Fiona Harvey Timeline to disaster

So now we know how much carbon we have left. Researchers at Oxford University in the UK and the Potsdam Institute in Germany, with contributions from other renowned academic institutions, have calculated the global “carbon budget” - that is, the amount of greenhouse gas that we can spew out before causing catastrophic and irreversible changes to the climate.

They report on their work in the prestigious peer reviewed journal Nature.

The 2°C limit

Scientists have agreed for several years that raising global temperatures by more than 2 ° Celsius above pre-industrial levels is about the limit of safe change to the climate. More warming than that, and some of the effects of climate change start to become irreversible and catastrophic. Droughts, heatwaves, storms, floods, sea level rises and the spread of hunger and disease. Large swathes of the world become unsuitable for agriculture.

Beyond 2°C, the triggering of various tipping points also becomes likely. Tipping points are reached when warming sets off a feedback mechanism which results in rapidly increasing further warming. For instance, when the permafrost melts in Siberia it releases methane from the underlying swamps, which in turn increases warming because methane is a greenhouse gas twenty times more powerful than carbon dioxide.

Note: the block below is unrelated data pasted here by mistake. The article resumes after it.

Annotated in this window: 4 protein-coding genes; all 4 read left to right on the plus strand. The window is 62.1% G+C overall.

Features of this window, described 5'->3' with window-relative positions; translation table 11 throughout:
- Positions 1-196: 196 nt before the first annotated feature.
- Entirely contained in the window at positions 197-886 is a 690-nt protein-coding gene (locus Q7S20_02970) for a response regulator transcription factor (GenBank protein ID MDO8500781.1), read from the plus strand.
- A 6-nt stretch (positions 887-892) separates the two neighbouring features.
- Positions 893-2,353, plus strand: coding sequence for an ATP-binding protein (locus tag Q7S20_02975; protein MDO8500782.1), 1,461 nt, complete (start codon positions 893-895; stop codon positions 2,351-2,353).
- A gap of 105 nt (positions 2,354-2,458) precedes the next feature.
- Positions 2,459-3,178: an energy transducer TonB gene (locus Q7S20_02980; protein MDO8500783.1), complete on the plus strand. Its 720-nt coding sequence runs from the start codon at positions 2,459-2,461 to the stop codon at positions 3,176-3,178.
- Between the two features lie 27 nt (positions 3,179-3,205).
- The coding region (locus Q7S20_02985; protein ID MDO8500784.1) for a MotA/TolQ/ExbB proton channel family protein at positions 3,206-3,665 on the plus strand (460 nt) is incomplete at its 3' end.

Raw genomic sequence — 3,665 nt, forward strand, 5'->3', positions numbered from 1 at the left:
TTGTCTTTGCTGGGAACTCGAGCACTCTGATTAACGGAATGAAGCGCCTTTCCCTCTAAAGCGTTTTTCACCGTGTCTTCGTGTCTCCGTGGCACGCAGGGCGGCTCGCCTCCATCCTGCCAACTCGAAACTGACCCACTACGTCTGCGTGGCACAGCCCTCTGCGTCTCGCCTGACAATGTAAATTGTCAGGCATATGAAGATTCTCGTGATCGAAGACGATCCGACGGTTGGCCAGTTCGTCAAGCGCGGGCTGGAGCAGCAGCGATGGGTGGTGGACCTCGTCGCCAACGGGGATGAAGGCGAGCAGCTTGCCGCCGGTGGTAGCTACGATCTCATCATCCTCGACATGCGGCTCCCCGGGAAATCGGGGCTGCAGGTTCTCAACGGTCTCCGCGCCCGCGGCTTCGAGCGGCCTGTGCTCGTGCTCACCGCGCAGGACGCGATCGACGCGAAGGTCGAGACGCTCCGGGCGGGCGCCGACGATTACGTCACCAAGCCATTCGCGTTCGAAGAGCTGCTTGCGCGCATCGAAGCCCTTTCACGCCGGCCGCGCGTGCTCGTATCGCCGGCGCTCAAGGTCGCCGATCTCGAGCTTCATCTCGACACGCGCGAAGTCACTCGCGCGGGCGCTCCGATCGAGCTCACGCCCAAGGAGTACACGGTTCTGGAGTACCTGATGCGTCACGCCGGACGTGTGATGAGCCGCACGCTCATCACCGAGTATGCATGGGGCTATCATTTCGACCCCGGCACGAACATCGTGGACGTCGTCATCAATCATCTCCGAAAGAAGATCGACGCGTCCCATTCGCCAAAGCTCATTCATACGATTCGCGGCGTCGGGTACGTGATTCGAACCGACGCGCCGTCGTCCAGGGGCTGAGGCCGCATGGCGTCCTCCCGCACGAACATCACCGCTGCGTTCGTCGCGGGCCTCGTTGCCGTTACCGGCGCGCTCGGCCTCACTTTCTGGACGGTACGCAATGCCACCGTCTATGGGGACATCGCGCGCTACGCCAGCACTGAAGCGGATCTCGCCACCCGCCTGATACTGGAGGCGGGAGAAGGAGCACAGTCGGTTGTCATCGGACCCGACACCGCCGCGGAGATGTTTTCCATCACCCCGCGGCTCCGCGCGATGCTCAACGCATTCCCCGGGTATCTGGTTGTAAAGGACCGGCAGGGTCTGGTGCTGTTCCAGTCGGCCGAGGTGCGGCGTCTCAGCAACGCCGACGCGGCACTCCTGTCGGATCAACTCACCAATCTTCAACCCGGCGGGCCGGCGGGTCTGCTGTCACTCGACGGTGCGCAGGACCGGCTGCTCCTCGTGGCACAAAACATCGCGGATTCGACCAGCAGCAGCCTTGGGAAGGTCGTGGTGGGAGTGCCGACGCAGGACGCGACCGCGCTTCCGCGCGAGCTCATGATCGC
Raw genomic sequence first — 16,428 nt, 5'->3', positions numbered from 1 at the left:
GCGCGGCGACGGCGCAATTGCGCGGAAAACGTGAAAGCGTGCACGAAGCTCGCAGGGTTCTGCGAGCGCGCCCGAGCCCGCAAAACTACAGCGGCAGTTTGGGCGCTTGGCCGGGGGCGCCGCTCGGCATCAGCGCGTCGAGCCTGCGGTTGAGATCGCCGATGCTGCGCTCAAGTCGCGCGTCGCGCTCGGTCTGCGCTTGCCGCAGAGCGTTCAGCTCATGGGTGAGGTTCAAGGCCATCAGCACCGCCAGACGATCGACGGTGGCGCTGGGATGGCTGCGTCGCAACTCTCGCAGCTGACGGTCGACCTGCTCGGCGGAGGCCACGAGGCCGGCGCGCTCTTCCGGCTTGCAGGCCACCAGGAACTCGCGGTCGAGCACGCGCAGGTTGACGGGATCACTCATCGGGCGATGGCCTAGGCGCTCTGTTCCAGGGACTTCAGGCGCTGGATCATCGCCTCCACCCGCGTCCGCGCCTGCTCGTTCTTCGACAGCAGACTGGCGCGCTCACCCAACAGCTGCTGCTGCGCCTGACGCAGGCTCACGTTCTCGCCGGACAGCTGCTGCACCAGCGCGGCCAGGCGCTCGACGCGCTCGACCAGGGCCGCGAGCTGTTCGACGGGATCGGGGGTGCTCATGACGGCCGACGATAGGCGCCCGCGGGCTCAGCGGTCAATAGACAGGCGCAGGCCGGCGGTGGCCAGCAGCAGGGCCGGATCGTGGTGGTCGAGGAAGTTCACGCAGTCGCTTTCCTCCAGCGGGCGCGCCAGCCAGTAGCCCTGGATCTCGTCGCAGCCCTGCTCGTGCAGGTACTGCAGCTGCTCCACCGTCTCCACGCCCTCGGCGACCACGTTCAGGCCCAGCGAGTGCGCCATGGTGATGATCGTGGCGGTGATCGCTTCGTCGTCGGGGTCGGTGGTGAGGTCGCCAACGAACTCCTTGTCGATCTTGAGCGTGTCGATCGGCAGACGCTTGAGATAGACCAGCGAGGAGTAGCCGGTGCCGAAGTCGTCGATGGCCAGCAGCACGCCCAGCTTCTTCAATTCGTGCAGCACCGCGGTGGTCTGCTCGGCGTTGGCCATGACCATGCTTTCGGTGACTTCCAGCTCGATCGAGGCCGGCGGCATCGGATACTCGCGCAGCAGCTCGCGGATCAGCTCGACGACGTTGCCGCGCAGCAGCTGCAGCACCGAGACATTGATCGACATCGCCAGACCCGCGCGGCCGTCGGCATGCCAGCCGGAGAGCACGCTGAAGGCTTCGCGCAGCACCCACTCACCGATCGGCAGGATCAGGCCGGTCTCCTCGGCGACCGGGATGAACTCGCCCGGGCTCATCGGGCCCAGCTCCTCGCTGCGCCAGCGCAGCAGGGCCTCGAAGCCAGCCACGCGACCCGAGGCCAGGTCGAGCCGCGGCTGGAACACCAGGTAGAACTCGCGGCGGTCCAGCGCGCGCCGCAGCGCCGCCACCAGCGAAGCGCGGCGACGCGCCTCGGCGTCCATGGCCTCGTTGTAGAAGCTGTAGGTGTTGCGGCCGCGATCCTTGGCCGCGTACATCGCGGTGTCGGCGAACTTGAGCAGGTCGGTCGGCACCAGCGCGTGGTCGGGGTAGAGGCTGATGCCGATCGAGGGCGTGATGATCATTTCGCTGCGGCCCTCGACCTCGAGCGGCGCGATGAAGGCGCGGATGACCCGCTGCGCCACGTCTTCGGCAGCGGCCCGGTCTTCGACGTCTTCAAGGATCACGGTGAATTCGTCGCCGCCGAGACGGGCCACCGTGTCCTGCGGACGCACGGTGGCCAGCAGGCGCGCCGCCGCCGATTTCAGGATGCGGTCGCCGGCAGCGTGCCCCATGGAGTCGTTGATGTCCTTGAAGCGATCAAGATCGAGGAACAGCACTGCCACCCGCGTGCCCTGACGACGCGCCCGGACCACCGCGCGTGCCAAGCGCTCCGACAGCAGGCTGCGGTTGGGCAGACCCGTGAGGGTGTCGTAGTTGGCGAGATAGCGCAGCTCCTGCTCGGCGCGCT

Another feedback mechanism will be reached when the Amazon warms so much that instead of being a massive “sink” or absorber of carbon, it becomes a net carbon source.

The carbon budget: How much is left?

So avoiding these outcomes is a good idea. But the research into the carbon budget makes worrying reading. Over the course of time, from pre-industrial levels to the distant future, we can emit about 1 trillion tonnes of carbon before we raise temperatures by 2°, according to the researchers.

The problem is we have already emitted half of that and are on track to emit the rest in the next 20 years at current rates. And we could not burn more than about a quarter of the current proven and economically recoverable fossil fuel reserves, if were to stay within the carbon budgets. Explain that to Saudi Arabia, Russia, Canada, etc.

Copenhagen targets inadequate

The other problem is that these findings mean the emissions goals now being discussed in the run-up to the Copenhagen conference in December, at which a new successor to the Kyoto treaty should be forged, are too puny to meet this carbon budget safely.

The researchers found there was a less than 50 per cent probability that halving emissions by 2050 – the figure that has most traction at the talks – will be sufficient to keep us below a 2° warming.

Developed countries, which are coalescing around a target of cutting their emissions by 80 per cent by 2050, would have to up this to 90-95 per cent, according to the scientific analysis.

So the likelihood is that even if a 50 per cent cut in global emissions by 2050 is reached – which is a very big if indeed – the world will still overshoot the temperature target and end up in worse trouble than we thought.

So what do we do? Stay tuned…

The FT is shortly to begin a series looking at the different possibilities available to complement emissions cuts as a way of reducing the temperature rises.

Related links:

Climate scientists warn of looming disaster (FT, 29/04/09)